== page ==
Gabby Petito showed 'victim behavior' in bodycam video, say domestic violence experts
Gabby Petito 'talks about her mental health issues, her OCD specifically, and that that there was some tension between the two'
The mysterious disappearance of Gabrielle ‘Gabby’ Petito continues to baffle people all over as Brian Laundrie, Petito’s boyfriend, remains silent on what might have happened during their cross-country road trip. But while Laundrie is exercising his right to not talk to law enforcement authorities, domestic violence experts have some insight to offer in the matter.
A new police body camera footage, released on September 16 by the Moab City Police Department, shows what police officers saw when they were called to a co-op after a complaint about a “domestic problem” was filed on August 12 when a witness saw the couple get into an argument. Police said they spoke with Petito and Laundrie, who told officers that Laundrie had tried to “create distance” after the argument by telling Petito to go take a walk and calm down.
The video showed an officer talking to Laundrie and an emotional Petito after authorities pulled over their white van near a grocery store in the city, about 140 miles southeast of Provo. The footage captured the officer separating the couple as they individually described the incident that prompted the report of a potential domestic incident. Petito could be seen wiping away tears as she told the responding officer she was struggling with her mental health.
“I’m sorry," Petito said after the officer asked her why she was crying. "We’ve just been fighting this morning. Some personal issues." Laundrie added, "It was a long day. We were camping yesterday.” In the video, when the officer asked Laundrie about scratches on his face, he responded: "She had her phone and was trying to get the keys from me. I said, 'Let's just step back and breathe,' and she got me with her phone."
In a police report released Wednesday, September 15, a responding officer wrote Petito slapped Laundrie after an argument, but the two told the officer neither wanted to press charges and they love each other. The officer spoke with Petito, Laundrie, and a witness whose name was partially redacted in the report.
“All three individuals gave me a similar and consistent story, consisting of the basic idea that the driver of the van, a male, had some sort of argument with the female, Gabbie," the report said. "The male tried to create distance by telling Gabbie to take a walk to calm down, she didn’t want to be separated from the male, and began slapping him. He grabbed her face and pushed her back as she pressed upon him and the van."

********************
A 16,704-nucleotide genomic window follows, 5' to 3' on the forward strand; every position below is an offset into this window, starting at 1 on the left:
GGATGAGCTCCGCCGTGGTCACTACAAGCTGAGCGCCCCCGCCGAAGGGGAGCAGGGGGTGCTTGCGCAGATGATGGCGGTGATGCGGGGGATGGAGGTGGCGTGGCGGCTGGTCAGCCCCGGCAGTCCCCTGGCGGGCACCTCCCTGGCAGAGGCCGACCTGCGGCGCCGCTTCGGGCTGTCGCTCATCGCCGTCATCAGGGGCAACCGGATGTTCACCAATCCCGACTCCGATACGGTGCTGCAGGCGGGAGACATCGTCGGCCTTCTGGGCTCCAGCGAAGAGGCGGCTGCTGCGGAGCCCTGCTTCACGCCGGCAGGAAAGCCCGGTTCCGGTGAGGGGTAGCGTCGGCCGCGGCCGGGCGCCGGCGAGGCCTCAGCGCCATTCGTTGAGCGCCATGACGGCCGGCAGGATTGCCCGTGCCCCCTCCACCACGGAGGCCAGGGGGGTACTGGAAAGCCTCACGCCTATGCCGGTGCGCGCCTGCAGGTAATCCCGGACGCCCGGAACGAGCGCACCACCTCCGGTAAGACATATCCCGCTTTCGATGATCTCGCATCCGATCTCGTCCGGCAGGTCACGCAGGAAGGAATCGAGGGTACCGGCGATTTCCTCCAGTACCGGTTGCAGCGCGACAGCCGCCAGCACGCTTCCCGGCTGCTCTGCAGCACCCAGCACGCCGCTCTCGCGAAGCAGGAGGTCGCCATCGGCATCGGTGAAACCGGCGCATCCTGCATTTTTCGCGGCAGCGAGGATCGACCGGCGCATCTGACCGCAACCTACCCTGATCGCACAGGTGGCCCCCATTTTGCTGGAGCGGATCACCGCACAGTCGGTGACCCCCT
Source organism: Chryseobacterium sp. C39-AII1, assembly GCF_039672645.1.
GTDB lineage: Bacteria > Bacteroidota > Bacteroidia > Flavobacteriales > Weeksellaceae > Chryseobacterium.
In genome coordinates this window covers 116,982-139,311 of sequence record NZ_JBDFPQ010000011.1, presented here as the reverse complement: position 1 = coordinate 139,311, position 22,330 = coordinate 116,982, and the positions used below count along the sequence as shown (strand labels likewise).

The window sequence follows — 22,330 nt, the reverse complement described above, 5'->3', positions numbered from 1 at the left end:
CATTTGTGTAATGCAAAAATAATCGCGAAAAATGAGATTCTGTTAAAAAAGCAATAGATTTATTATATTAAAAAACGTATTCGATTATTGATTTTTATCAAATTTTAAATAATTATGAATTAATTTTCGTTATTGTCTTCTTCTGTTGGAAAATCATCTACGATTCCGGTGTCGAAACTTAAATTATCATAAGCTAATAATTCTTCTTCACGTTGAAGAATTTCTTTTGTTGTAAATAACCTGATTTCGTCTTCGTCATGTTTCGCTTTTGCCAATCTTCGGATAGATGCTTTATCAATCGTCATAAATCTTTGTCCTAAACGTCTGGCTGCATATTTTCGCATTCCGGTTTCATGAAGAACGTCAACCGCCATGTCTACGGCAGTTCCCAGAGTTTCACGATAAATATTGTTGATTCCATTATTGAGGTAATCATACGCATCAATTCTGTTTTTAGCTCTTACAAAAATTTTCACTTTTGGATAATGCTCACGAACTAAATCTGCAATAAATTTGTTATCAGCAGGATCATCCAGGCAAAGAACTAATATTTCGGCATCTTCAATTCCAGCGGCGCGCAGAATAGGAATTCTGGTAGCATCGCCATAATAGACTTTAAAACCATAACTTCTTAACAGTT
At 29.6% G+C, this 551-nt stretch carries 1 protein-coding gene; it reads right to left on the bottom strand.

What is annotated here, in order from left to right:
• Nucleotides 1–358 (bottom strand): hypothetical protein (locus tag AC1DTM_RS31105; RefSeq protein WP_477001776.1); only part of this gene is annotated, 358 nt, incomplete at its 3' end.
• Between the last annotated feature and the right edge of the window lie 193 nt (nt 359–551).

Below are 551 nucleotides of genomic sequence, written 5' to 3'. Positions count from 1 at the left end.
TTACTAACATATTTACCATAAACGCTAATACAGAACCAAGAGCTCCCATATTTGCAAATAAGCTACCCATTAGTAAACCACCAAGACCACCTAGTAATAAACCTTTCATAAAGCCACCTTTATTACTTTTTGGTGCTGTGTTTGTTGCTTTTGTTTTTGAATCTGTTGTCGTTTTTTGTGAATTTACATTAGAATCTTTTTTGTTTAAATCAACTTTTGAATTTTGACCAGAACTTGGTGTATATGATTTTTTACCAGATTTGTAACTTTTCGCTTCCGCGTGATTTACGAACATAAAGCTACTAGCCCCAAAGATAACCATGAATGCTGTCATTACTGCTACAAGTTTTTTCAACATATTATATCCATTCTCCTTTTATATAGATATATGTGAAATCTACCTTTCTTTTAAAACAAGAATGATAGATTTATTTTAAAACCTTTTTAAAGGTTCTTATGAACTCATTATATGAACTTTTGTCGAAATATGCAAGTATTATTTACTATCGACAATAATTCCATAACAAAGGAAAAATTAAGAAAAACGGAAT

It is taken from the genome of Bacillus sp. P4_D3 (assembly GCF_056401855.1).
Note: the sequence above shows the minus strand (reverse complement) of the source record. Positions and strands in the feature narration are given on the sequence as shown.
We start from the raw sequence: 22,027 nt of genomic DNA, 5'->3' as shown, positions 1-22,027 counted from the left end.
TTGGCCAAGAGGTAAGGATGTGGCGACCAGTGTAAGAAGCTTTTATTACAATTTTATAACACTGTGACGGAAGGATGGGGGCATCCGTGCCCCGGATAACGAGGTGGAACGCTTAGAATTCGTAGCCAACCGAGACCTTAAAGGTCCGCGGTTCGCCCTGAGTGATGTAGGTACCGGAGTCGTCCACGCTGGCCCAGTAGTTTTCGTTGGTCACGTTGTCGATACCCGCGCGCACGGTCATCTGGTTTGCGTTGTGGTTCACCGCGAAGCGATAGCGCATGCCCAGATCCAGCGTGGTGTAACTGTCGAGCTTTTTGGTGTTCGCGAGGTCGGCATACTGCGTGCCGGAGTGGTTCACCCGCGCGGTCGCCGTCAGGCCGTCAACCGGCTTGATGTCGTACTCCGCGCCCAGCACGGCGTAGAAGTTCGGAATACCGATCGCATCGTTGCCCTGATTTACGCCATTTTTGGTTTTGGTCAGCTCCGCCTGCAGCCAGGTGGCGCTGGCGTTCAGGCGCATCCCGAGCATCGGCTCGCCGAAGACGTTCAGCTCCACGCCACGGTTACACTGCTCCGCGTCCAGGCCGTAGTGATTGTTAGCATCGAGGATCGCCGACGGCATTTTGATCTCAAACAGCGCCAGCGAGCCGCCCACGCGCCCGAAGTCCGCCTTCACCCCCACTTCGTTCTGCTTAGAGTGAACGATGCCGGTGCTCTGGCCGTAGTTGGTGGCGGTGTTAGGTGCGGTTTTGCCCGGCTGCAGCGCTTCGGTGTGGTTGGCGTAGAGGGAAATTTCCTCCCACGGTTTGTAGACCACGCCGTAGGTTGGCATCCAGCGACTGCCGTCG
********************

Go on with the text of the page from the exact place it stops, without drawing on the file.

The couple reportedly agreed to separate in lieu of police making a case against Petito for domestic assault, the report said. The officer said he needed to make sure Laundrie wasn’t a victim of “battered boyfriend syndrome". Petito was given the van and Laundrie was taken to a hotel, police said. The couple separated for the night and no charges were filed.
"She talks about her mental health issues, her OCD specifically, and that that there was some tension between the two," described Clara Reynolds, president, and CEO of the Crisis Center of Tampa Bay, after watching the video. Reynolds told Fox News that her agency handled daily calls from people looking for help in domestic violence situations. She said it is important to trust your gut if you see something.
"And so, at least at this point, there is recognition that within a couple of weeks of the disappearance that there was at least one interaction that demonstrated that there were some issues between the two individuals. And so, I think it really will help as this investigation moves forward, having that evidence available," Reynolds said.
Mindy Murphy, the president, and CEO of The Spring of Tampa Bay, a Department of Children and Families certified Domestic Violence Center, said she saw the behavior of a victim in Petito. "It was not unusual to hear her taking responsibility for her behaviors and, kind of, him not taking any responsibility for his. I tend to think that probably there was a lot more that he did to contribute to the situation than at least I saw in that first 20 minutes," said Murphy.
"It's really important that law enforcement knows what they're doing, that they give a potential victim space to be able to safely talk about what's been going on," Murphy added.